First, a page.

Filling the Gap: #OwnVoices Q&A with April Daniels on DREADNOUGHT


dreadnought april danielsSuperheroes are awesome. Even more awesome: a young trans girl who becomes a superhero. The two come together in April DanielsDreadnoughtan #OwnVoices tale about finding your place and kicking-butt at the same time.

Danny Tozer has a problem: she just inherited the powers of the world’s greatest superhero. Until Dreadnought fell out of the sky and died right in front of her, she was trying to keep people from finding out she’s transgender. But then her second-hand superpowers transformed her body into what she’s always thought it should be. Now there’s no hiding that she’s a girl. It should be the happiest time of her life, but between her father’s dangerous obsession with curing her girlhood, her best friend suddenly acting like he’s entitled to date her, Dreadnought’s murderer haunting the streets New Port City, and the classmate who is secretly a masked vigilante, Danny’s first weeks living in a body that fits her are more difficult and complicated than she could have imagined.

Dreadnought releases on January 24. For more on Daniels, follow her on Twitter.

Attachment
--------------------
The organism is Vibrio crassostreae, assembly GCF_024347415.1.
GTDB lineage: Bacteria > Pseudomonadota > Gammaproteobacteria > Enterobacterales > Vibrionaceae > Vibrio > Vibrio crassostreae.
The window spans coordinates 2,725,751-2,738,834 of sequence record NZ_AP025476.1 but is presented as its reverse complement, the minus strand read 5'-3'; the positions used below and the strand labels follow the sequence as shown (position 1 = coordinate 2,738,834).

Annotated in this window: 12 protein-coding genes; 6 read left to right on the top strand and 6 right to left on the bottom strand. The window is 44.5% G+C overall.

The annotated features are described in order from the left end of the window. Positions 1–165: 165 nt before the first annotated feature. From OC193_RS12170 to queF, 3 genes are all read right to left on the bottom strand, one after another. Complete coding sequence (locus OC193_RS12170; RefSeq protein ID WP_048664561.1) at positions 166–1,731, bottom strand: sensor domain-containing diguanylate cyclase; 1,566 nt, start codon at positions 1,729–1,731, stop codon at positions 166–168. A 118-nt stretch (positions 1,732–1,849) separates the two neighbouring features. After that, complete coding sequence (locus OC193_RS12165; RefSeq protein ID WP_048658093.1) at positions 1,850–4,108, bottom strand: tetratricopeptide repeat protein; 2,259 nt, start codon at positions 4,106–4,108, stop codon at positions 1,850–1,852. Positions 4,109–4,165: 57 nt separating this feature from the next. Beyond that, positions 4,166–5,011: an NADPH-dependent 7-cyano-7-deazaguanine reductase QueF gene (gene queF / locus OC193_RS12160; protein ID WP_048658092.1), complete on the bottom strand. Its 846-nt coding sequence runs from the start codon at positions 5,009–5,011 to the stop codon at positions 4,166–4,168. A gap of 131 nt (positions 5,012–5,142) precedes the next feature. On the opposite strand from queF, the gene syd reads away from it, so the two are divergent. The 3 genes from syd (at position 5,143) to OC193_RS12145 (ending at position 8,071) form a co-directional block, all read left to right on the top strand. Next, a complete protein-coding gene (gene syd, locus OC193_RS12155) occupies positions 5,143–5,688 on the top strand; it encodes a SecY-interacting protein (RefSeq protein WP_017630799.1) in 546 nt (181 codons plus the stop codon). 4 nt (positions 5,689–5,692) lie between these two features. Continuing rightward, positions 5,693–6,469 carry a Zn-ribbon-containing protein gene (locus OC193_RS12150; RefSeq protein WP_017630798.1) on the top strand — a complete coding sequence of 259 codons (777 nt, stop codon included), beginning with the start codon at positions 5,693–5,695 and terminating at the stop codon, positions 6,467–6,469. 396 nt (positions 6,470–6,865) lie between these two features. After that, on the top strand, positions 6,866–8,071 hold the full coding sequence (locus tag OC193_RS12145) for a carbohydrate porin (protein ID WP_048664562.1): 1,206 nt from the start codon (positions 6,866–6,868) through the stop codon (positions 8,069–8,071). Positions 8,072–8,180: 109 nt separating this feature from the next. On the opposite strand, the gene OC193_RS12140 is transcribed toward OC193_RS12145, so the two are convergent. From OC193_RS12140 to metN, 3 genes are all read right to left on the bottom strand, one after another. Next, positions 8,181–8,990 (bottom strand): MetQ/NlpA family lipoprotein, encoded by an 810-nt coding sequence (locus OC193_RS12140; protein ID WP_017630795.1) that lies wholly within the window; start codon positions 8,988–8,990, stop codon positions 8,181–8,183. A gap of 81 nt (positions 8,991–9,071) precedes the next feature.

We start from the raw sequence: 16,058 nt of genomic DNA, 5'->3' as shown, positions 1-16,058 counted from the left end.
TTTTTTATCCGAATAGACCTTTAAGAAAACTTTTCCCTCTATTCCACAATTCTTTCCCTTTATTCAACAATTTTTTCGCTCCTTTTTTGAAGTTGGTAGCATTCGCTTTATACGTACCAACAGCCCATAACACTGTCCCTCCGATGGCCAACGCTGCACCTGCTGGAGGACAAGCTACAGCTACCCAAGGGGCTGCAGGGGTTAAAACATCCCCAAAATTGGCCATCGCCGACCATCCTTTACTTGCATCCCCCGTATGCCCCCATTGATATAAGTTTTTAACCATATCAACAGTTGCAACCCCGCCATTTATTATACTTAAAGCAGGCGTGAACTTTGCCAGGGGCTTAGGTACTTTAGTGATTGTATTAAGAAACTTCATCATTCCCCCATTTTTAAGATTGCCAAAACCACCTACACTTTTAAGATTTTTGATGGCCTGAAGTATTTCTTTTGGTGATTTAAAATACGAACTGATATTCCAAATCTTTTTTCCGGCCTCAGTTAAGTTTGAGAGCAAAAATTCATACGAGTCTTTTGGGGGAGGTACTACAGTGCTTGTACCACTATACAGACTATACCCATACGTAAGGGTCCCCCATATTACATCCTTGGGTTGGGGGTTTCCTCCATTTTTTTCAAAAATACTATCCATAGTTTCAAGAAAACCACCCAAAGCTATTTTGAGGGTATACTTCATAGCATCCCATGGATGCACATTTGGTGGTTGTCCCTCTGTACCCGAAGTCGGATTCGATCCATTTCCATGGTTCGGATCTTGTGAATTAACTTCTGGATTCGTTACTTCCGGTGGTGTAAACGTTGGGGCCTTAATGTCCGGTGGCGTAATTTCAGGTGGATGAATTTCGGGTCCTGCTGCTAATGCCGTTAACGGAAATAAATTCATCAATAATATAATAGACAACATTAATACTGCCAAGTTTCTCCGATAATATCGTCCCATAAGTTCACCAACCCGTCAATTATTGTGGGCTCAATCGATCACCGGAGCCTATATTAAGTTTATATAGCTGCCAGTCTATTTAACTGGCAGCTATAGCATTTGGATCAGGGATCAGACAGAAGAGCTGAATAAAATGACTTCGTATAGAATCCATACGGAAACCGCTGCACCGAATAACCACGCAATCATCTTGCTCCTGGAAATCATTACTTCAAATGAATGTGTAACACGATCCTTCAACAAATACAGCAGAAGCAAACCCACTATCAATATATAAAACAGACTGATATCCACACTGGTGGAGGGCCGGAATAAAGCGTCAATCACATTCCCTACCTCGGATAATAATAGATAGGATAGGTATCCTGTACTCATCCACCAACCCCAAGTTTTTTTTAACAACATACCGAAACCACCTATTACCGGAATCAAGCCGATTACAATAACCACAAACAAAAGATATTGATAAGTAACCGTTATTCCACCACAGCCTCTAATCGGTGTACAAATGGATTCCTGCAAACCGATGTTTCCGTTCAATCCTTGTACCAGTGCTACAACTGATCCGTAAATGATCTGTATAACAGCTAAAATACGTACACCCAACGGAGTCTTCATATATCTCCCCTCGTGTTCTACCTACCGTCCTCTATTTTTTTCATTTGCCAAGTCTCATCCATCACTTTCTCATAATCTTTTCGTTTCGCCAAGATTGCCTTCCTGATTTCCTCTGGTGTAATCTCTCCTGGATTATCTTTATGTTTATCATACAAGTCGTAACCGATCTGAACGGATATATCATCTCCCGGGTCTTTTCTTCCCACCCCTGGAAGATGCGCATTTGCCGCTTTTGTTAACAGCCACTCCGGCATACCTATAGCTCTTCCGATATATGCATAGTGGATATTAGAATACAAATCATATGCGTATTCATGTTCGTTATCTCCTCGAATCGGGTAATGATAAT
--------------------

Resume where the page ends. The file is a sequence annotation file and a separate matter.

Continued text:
Congratulations on Dreadnought, which is coming out in January! I’m so excited to read it. I love the cover art.
Yeah, people are really excited about it. I always have to find something that’s not great (I can be a little pessimistic), so I was a little bit surprised how much people love it. But I’m very glad to hear it.

Well, I personally think it’s gorgeous. Can you tell me a little about how you got the idea for Dreadnought?
The idea was to write the book I wanted when I was sixteen. It popped into my head on the last day of my then contract job. I was going to be unemployed the next day, so I decided why not write a book for the next few weeks.

What led you to want to write a trans character like yourself?
There just aren’t many. I wanted to write the book that i didn’t have when I was young. Since I’ve started writing, I’ve seen a lot more trans fiction come up. I think we’ve all got the same idea to fill the gap.

I’ve seen that. The conversation around representation, diversity, and who writes what is hitting a pique. One of the things I’ve been asking Own Voices writers has to do with our internalized stereotypes about our particular identities and marginalizations. Did you run into any of that while you were writing a trans character like yourself?